Offred, the non-person

In the Handmaid’s Tale we thrown into the debilitating and ever present fear of a totalitarian patriarchal regime that is omnipotent, omniscient and omnipresent. A reality where one is afraid to even think let alone hope. Women are divided, classified and color coded by their clothing; blue for high status wives (of regime officials), red for handmaids (surrogate mother), green for domestic help (Marthas), and striped clothing simple women without social status. Women who are destined to be handmaids, are mere chattel, to be used and thereafter discarded when no longer fertile.

In sections I and II, the main character, protagonist and narrator Offred (“of fred” or belonging to Fred), is evaluating her new role as a (traditional) surrogate mother, in a post-revolutionary period when a Christian fundamentalist movement has taken control of the U.S.A. Fertility rates have plummeted due to sterility from pollution.  Offred has reluctantly agreed to be the biological mother of a baby that will be fathered by the “Commander” (and master of the house in which she now lives), and adopted by him and his aging wife Serena Joy (a former televangelist). Offred accepts her role as a surrogate mother as the lesser of two evils, the alternative being very much less palatable: banishment to work in servitude in an agricultural or polluted area. When first introduced to the Serena Joy, Offred is reminded of her true value: “This is your second [attempt at surrogacy] , isn’t it?” (Atwood 15), Offred is asked by the Commander’s wife at their first meeting “Third ma’am I [Offred] said…..Not good for you either, she [Commander’s wife] said” The aging Offred’s worth in this heartless society is already quickly trickling away at the very opening of the novel.

 

Initially, Offred has definite hopes for/expectations for emotional fulfillment in her new role. Offred has hopes for a sisterly relationship with the Commander’s wife in her new role: “I wanted, then, to turn her into an older sister, a motherly figure, someone who would understand and protect me.” (Atwood 16)”. However the Commander’s wife has no such intention: she resents the imposition of Offred in her life and views Offred as a threat: “I want to see as little of you as possible, she said. I expect you feel the same way about me…….As far as I am concerned this is a business transaction. But if I get trouble, I’ll give trouble back. You understand? ” (Atwood 15). “ As for my husband she said, he’s just that. My husband. I want that to be perfectly clear. Till death do us part. It’s final.” (Atwood 16). Offred can expect no empathy from the Commander’s wife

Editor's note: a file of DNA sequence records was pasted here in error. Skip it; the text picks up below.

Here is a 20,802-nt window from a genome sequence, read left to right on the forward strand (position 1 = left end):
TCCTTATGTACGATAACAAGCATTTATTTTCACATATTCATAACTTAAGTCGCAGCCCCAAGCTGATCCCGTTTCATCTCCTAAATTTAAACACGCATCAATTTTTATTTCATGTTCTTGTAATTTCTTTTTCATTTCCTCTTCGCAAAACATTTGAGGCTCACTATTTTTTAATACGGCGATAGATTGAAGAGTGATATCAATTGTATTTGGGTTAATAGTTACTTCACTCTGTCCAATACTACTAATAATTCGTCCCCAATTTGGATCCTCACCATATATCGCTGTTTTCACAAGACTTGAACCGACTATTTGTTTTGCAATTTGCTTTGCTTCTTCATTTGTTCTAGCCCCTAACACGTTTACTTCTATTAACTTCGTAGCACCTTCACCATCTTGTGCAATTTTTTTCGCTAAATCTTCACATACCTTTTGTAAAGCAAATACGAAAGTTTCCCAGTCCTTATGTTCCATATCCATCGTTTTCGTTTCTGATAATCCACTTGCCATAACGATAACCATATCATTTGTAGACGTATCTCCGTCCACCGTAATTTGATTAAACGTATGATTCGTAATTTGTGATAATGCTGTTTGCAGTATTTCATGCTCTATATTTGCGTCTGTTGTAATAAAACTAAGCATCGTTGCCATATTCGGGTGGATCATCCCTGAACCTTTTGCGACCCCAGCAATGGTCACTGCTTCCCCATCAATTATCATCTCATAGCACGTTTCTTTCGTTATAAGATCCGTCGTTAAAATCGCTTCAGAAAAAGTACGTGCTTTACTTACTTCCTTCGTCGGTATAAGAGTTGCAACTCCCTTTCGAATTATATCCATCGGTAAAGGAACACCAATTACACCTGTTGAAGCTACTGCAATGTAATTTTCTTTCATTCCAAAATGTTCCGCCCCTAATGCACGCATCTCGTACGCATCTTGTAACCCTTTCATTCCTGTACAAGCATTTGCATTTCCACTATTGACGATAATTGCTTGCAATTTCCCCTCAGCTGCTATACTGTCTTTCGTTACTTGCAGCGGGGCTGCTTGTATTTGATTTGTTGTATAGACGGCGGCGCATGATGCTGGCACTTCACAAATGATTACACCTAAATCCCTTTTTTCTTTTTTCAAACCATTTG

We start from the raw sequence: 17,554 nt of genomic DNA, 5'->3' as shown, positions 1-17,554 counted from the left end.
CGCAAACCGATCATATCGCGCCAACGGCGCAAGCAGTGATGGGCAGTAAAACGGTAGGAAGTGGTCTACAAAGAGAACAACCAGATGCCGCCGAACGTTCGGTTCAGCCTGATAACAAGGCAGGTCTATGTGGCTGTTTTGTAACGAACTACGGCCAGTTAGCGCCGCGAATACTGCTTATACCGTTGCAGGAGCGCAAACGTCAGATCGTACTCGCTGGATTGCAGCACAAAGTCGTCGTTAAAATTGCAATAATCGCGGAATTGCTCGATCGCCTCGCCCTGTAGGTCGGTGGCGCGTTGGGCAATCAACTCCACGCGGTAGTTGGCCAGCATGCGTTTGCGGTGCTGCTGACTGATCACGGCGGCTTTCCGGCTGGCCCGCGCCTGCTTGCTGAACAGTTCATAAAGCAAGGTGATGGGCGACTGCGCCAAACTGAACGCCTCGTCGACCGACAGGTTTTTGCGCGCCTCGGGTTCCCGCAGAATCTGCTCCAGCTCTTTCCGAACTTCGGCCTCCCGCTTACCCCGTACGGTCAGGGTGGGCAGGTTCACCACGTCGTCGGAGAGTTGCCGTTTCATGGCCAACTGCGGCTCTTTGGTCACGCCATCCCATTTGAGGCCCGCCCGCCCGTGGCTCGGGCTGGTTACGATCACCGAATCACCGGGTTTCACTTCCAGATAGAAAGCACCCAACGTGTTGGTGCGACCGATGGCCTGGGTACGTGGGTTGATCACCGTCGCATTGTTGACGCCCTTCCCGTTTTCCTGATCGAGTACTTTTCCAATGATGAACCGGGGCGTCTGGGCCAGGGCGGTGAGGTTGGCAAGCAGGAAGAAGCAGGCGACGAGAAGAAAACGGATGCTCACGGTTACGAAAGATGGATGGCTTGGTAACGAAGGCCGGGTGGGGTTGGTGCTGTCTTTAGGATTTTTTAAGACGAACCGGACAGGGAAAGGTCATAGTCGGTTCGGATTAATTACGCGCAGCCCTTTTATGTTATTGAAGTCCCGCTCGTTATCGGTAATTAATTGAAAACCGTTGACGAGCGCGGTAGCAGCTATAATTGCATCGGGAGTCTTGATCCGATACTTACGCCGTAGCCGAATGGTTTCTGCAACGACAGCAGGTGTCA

Offred hopes that the sexual component of her new role will be emotionally fulfilling. When, at the very beginning of the book, Offred was housed in the gymnasium with the other handmaids (surrogate mothers), we read: ”There was old sex in the room and loneliness, and expectations, of something without a shape or name.  I remember that yearning, for something that was always about to happen and was never the same as the hands that were on us there and then in the small of the back or out back, in the parking lot….…” (Atwood 3).  Offred hopes that the sexual contact with the Commander will not be a mindless and disappointing activity like sex in the parking lot in times past; an activity to achieve mere release of physiological tension, and no more. Offred wants the act of procreation to be meaningful, if it’s intention is to create new life. This is not to be: “My red skirt is hitched up to my waist, though no higher. Below it the Commander is fucking. What he is fucking is the lower part of my body. I do not say making love, because this is not what he’s doing. Copulating too would be inaccurate, because it would imply two people and only one is involved. Nor does rape cover it: nothing is going on here that I haven’t signed up for” (Atwood 94). The procedure or “ceremony”is stripped of any and all emotion. Even passion is removed. It is as if Offred is not really there, though her body is. Offred as a person is not acknowledged in any way.

 

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